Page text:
Situation Analysis of the energy status of institutions that support children in five districts of Zimbabwe
Access to energy is fundamental to improving the quality of life and is a key imperative to the development of children. Lack of access to energy services dramatically affects and undermines health, limits opportunities for education and development and can reduce a family’s potential to rise out of poverty. Access to energy for cooking is important for children’s nutrition and disease prevention and the choice of energy for cooking also determines the frequency and adequacy of meal preparation of households.
In Zimbabwe access to electricity is low, especially in rural areas where only 19% of the population have access to electricity. Children are severely affected by shortages as 59% of primary schools and 39.5% of secondary schools lack access. In Zimbabwe, 73.9% of households use solid fuels as the primary source of domestic energy to cook. There has been an increase in incidences of school children missing classes in rural schools because of having to fetch fuel wood. This fuel wood, used by the majority of rural households is commonly used to cook in kitchens without proper ventilation and/or improved cook stoves where children may spend long hours making them vulnerable to indoor air pollution and its impacts. The choice of energy for lighting and space-heating also has a bearing on the vulnerability of children to respiratory related diseases; eye diseases as well as risks to burns.
These challenges can be overcome by promoting the use of alternative technologies such as solar, micro-hydro, biogas and biomass. However, the key question is how can we enable a transition to cleaner energy in urban and rural areas? and how would such modern energy interventions impact children? It is against this background that UNICEF Zimbabwe Country Office commissioned a study aimed at understanding children’s access to energy in households where they live and in institutions which support their well-being such as schools and clinics.
The project aimed to gather evidence on energy access barriers and innovative energy solutions present in Zimbabwe, and to use this information to address some of these challenges through the reporting and dissemination of the findings. The study was carried out in five districts of Zimbabwe namely Chiredzi, Gutu, Hurungwe, Nyanga and Tsholotsho using both quantitative and qualitative approaches.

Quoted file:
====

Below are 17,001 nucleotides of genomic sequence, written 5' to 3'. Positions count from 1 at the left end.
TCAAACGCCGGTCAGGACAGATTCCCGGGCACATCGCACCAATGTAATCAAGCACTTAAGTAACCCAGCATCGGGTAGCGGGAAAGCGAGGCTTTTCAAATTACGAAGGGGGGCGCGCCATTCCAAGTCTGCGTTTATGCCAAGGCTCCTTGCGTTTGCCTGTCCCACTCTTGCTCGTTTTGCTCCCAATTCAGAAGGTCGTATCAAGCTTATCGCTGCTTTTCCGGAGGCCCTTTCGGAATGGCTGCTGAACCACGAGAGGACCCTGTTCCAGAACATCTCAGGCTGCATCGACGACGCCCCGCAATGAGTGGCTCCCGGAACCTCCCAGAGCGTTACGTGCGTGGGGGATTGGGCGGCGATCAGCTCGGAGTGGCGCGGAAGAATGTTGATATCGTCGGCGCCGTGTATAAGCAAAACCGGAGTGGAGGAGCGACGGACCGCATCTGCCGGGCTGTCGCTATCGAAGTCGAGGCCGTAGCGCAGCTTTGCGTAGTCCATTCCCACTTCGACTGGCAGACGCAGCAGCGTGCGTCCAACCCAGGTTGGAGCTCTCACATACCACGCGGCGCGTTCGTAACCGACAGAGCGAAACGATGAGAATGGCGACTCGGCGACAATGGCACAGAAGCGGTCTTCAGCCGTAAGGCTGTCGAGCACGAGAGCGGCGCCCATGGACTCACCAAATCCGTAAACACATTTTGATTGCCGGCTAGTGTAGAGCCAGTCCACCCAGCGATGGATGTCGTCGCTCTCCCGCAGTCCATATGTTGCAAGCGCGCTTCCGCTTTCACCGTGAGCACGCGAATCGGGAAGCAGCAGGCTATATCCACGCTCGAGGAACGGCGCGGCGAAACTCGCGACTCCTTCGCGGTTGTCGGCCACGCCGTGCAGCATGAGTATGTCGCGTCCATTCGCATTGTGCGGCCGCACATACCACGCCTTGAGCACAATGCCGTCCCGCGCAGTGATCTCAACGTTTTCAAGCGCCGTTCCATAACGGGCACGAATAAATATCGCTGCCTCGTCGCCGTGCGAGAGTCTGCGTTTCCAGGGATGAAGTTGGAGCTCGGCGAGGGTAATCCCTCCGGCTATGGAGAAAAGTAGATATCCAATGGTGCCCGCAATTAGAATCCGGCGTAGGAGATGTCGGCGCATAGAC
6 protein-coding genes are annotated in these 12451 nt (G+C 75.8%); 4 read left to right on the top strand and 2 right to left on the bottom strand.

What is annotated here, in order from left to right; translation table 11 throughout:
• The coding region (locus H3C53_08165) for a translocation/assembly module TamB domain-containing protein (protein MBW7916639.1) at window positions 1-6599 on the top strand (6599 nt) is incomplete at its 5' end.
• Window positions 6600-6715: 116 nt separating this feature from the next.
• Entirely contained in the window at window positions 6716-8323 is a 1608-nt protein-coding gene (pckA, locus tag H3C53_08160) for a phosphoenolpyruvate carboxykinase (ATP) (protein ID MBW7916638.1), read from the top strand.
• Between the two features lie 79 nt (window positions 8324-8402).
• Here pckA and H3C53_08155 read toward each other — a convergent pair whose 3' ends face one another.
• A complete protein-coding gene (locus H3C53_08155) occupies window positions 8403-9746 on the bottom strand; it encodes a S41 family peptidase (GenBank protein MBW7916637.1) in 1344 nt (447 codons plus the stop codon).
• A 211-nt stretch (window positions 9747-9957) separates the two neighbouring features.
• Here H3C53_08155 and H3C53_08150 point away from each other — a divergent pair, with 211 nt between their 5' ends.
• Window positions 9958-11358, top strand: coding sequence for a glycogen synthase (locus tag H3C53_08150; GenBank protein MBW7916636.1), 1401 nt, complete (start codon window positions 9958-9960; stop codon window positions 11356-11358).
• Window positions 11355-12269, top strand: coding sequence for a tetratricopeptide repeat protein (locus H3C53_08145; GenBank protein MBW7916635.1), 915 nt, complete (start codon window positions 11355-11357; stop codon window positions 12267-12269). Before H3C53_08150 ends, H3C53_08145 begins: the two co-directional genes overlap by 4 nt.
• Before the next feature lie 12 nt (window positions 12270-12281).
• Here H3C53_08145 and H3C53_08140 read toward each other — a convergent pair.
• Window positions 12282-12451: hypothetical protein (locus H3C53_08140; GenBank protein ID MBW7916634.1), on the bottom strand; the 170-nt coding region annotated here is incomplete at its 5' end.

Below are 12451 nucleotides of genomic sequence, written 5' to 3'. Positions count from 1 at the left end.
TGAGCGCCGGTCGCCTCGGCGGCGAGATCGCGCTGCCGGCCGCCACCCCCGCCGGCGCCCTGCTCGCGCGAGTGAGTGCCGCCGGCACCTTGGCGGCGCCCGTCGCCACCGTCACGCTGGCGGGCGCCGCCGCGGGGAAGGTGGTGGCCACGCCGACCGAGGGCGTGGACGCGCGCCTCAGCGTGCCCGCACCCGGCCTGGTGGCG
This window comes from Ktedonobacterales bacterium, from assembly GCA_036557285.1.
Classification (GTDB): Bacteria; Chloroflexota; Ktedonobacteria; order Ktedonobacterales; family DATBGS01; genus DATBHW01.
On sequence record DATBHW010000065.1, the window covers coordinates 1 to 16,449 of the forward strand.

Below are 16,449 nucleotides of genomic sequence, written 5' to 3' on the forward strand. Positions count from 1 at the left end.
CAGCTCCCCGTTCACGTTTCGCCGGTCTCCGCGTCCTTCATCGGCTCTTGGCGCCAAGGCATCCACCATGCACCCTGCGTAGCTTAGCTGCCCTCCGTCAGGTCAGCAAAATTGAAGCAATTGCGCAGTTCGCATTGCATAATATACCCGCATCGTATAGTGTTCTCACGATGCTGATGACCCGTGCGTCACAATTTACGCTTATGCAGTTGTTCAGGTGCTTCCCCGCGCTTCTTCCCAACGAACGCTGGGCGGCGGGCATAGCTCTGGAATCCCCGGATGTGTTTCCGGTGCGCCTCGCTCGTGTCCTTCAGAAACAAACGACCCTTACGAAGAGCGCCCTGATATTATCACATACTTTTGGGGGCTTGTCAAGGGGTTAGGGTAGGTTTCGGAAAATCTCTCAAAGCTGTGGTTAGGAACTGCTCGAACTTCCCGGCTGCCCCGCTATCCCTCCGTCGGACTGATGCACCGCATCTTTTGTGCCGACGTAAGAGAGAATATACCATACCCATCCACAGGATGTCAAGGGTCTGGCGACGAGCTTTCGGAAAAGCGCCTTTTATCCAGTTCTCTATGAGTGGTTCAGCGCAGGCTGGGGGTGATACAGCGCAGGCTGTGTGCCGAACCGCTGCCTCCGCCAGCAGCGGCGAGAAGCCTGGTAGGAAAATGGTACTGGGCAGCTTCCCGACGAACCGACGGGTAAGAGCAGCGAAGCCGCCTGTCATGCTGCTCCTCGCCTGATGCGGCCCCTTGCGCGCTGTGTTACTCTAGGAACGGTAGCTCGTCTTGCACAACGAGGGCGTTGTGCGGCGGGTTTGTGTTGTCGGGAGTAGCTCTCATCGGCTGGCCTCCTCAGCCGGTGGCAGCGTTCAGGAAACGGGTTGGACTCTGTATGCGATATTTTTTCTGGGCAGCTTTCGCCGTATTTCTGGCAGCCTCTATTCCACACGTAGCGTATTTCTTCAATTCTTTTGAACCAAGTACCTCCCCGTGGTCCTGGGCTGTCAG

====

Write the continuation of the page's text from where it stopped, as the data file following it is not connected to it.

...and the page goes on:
Questionnaires were administered to 1,547 household heads and 751 children in a school setting. The school questionnaires were specially designed for children. Qualitative methods included focus group discussions with community people, mothers at health institutions, school teachers and with school children. Key informant interviews were conducted with district and community leaders and as well as staff at schools and clinics and suppliers of energy. Technical energy audits were carried out at 16 primary and 15 secondary schools; 18 clinics and 93 households. The audits identified and quantified the energy mixes being used by the institutions and households; shortfalls of the energy required; resources available for alternative energy; cost of the alternatives; and ability of the institutions to invest in alternative energy.
There are high energy poverty levels among rural households that invariably affect children. Among the conclusions of this study, some of the most urgent findings related to Health, Education, and Access to Information were as follows:
Energy deprivation for cooking is leading to inadequate food preparation and limited choice of what to cook resulting in nutrition deprivation. Women and children are disproportionately affected by the opportunity cost of time lost due to fetching wood and they also suffer the most from Indoor Air Pollution (IAP) from these dirty fuels because traditionally they are responsible for household chores. Poor quality of lighting remains a critical issue in all rural health institutions which compromises quality of service delivery especially to delivering mothers in the maternity wards during the night.
Inadequate light at home to read at night leading to education deprivation. Lighting was observed to be poor in most of the schools. Natural light provided lighting in the classrooms in schools which were not connected to the national grid, but it was not adequate for afternoon learning.
Access to Information
88% of households interviewed use firewood, paraffin, torches, solar and cell phones for lighting chosen largely due to their accessibility. 18% of households interviewed use solar to charge their phones and 4% use solar for entertainment however the quality of the systems is poor and they do not last long.
Implications and Recommendations
Many root causes and barriers associated with energy access in Zimbabwe were identified which include: limited awareness; lack of technical knowhow; financial resource constraints; and lack of reliable and secure supply of power for institutions connected to the grid. Opportunities and key considerations regarding the adoption of cleaner energy include the following:
Over 40% of sample households were willing to change from the energy source they were currently using for lighting while approximately 65% of the fuel wood users wanted to change to using cleaner fuels for cooking. Households were prepared to pay to change from the use of fuel wood for cooking in particular for grid electricity, liquefied petroleum gas and paraffin.
It was indicated that a market based approach to the dissemination of cleaner energy technology could gain momentum if the technologies were readily available at an affordable price and able to mimic grid electricity in terms of end user applications.